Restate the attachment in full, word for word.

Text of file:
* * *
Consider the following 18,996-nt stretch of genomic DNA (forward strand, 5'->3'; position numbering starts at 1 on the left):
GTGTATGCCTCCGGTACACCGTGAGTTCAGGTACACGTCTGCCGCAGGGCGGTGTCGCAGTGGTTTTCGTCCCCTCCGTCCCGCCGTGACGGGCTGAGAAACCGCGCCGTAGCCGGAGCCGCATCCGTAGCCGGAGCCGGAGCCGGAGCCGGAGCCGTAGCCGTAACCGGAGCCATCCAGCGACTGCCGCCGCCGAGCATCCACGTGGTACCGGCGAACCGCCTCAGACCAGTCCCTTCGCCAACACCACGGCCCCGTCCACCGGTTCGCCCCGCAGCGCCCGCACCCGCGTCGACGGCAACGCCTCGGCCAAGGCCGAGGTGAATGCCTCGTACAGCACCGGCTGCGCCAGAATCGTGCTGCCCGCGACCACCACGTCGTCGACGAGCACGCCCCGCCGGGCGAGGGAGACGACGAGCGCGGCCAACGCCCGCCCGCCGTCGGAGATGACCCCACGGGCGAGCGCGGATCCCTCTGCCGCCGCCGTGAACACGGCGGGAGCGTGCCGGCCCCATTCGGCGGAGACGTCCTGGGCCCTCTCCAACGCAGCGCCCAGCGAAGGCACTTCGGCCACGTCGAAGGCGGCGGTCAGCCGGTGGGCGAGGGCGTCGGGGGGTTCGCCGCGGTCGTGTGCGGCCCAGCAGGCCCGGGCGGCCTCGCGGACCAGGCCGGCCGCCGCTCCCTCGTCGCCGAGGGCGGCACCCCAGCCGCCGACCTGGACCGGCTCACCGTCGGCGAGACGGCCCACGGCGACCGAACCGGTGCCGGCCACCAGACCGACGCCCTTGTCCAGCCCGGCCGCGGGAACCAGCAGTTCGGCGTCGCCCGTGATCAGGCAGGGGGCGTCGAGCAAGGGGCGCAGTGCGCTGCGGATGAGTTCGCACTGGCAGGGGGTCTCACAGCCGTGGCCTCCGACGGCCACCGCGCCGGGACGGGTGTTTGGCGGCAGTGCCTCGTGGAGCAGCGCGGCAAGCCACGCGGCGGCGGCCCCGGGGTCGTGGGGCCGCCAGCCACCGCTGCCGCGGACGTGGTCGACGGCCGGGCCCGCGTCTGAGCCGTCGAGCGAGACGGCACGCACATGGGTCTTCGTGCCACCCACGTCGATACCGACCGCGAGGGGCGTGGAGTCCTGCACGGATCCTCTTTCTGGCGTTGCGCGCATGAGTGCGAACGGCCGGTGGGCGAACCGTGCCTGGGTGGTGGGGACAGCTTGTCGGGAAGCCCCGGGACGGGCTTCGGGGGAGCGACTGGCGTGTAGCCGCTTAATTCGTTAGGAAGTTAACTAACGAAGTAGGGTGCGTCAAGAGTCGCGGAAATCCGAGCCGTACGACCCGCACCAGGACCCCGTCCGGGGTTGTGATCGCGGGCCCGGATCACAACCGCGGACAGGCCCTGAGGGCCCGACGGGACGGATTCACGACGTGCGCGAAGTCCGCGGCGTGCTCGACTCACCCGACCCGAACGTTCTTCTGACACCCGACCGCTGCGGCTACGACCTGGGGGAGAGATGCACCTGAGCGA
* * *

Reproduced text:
Consider the following 18,996-nt stretch of genomic DNA (forward strand, 5'->3'; position numbering starts at 1 on the left):
GTGTATGCCTCCGGTACACCGTGAGTTCAGGTACACGTCTGCCGCAGGGCGGTGTCGCAGTGGTTTTCGTCCCCTCCGTCCCGCCGTGACGGGCTGAGAAACCGCGCCGTAGCCGGAGCCGCATCCGTAGCCGGAGCCGGAGCCGGAGCCGGAGCCGTAGCCGTAACCGGAGCCATCCAGCGACTGCCGCCGCCGAGCATCCACGTGGTACCGGCGAACCGCCTCAGACCAGTCCCTTCGCCAACACCACGGCCCCGTCCACCGGTTCGCCCCGCAGCGCCCGCACCCGCGTCGACGGCAACGCCTCGGCCAAGGCCGAGGTGAATGCCTCGTACAGCACCGGCTGCGCCAGAATCGTGCTGCCCGCGACCACCACGTCGTCGACGAGCACGCCCCGCCGGGCGAGGGAGACGACGAGCGCGGCCAACGCCCGCCCGCCGTCGGAGATGACCCCACGGGCGAGCGCGGATCCCTCTGCCGCCGCCGTGAACACGGCGGGAGCGTGCCGGCCCCATTCGGCGGAGACGTCCTGGGCCCTCTCCAACGCAGCGCCCAGCGAAGGCACTTCGGCCACGTCGAAGGCGGCGGTCAGCCGGTGGGCGAGGGCGTCGGGGGGTTCGCCGCGGTCGTGTGCGGCCCAGCAGGCCCGGGCGGCCTCGCGGACCAGGCCGGCCGCCGCTCCCTCGTCGCCGAGGGCGGCACCCCAGCCGCCGACCTGGACCGGCTCACCGTCGGCGAGACGGCCCACGGCGACCGAACCGGTGCCGGCCACCAGACCGACGCCCTTGTCCAGCCCGGCCGCGGGAACCAGCAGTTCGGCGTCGCCCGTGATCAGGCAGGGGGCGTCGAGCAAGGGGCGCAGTGCGCTGCGGATGAGTTCGCACTGGCAGGGGGTCTCACAGCCGTGGCCTCCGACGGCCACCGCGCCGGGACGGGTGTTTGGCGGCAGTGCCTCGTGGAGCAGCGCGGCAAGCCACGCGGCGGCGGCCCCGGGGTCGTGGGGCCGCCAGCCACCGCTGCCGCGGACGTGGTCGACGGCCGGGCCCGCGTCTGAGCCGTCGAGCGAGACGGCACGCACATGGGTCTTCGTGCCACCCACGTCGATACCGACCGCGAGGGGCGTGGAGTCCTGCACGGATCCTCTTTCTGGCGTTGCGCGCATGAGTGCGAACGGCCGGTGGGCGAACCGTGCCTGGGTGGTGGGGACAGCTTGTCGGGAAGCCCCGGGACGGGCTTCGGGGGAGCGACTGGCGTGTAGCCGCTTAATTCGTTAGGAAGTTAACTAACGAAGTAGGGTGCGTCAAGAGTCGCGGAAATCCGAGCCGTACGACCCGCACCAGGACCCCGTCCGGGGTTGTGATCGCGGGCCCGGATCACAACCGCGGACAGGCCCTGAGGGCCCGACGGGACGGATTCACGACGTGCGCGAAGTCCGCGGCGTGCTCGACTCACCCGACCCGAACGTTCTTCTGACACCCGACCGCTGCGGCTACGACCTGGGGGAGAGATGCACCTGAGCGA